What Is Copy Editing, Really?

by Lesley-Anne Longo

Published at 2014-11-19


Editing. It sounds like a simple process, but what many people don’t realize is there are actually a few types of editing that aim to accomplish different things. The different levels involved are: copy editing, stylistic editing, and more in-depth substantive editing. You may not always need every level of editing on your work, but the one that is needed most often is copy editing. But what is it, really?


Firstly, copy editing can be done by an editor, or it can be done by a copy editor. In some cases, an editor will handle every stage of the editing process, and in other cases work is contracted out to people who specialize in each stage of the processproofreaders, line editors, copy editors, etc.


In all the editing we do, we read for bias and inaccuracies, and any editor worth his or her salt will alert you to any materials that may be libellous (offensive to an individual) or that require copyright permission to reprint (quotations, poems, song lyrics). As well, an editor will read for Canadian and American English and adjust spellings according to your style. It is important that whatever style you choose, it is always consistent. Consistency is a very large part of editing, especially at the copy-editing level.


When we copy edit your work, we correct

  •          grammatical errors
  •          misplaced or incorrectly used punctuation, and
  •          misspelled words


We also:

  •          suggest how to replace misused words and phrases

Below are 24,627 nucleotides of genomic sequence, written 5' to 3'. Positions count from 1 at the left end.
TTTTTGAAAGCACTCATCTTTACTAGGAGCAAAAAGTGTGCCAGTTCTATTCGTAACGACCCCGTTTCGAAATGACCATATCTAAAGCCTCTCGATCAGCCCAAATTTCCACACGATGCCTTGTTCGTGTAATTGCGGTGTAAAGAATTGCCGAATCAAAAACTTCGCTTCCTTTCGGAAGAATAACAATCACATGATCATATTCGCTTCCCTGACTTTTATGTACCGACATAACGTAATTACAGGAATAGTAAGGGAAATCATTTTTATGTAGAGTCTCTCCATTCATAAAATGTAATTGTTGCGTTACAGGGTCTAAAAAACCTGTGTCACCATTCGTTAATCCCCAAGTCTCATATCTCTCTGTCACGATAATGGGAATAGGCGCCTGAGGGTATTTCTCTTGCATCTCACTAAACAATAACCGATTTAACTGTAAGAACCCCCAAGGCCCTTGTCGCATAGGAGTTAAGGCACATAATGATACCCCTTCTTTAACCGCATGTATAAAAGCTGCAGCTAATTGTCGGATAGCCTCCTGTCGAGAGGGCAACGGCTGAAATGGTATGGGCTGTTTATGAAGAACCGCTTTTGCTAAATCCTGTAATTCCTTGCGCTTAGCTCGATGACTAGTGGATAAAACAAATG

•          check that headings/subheadings are well placed
  •          edit tables, figures, and lists
  •          edit photo captions if requested to do so
  •          edit notes, references, and bibliographies (in one of the citation styles: MLA, APA, or Chicago)


In addition, a copy editor will create a Style Sheet that outlines the rules of punctuation, how numbers are used, what is capitalized and what is not, and how words are spelled. They will identify the specialized words you use so that they are used consistently.


Copy editing can move quickly if your writing is clear and sharp. This is called a “light copy edit.” If your work requires more detailed copy editing, it would be a “heavy copy edit” and often will take a bit more time.


In the end, copy editing really comes down to fine-tuning your writing style and making you sound like the very best version of yourself. It takes into account all the small details of writing that you might not even think of, but are nonetheless important. When a reader encounters small errors such as misspelled words, missing words, or grammatical errors, it can really disrupt the flow of the reading. When copy editing, an editor ensures that when someone reads your work, it is the very best experience it could possibly be.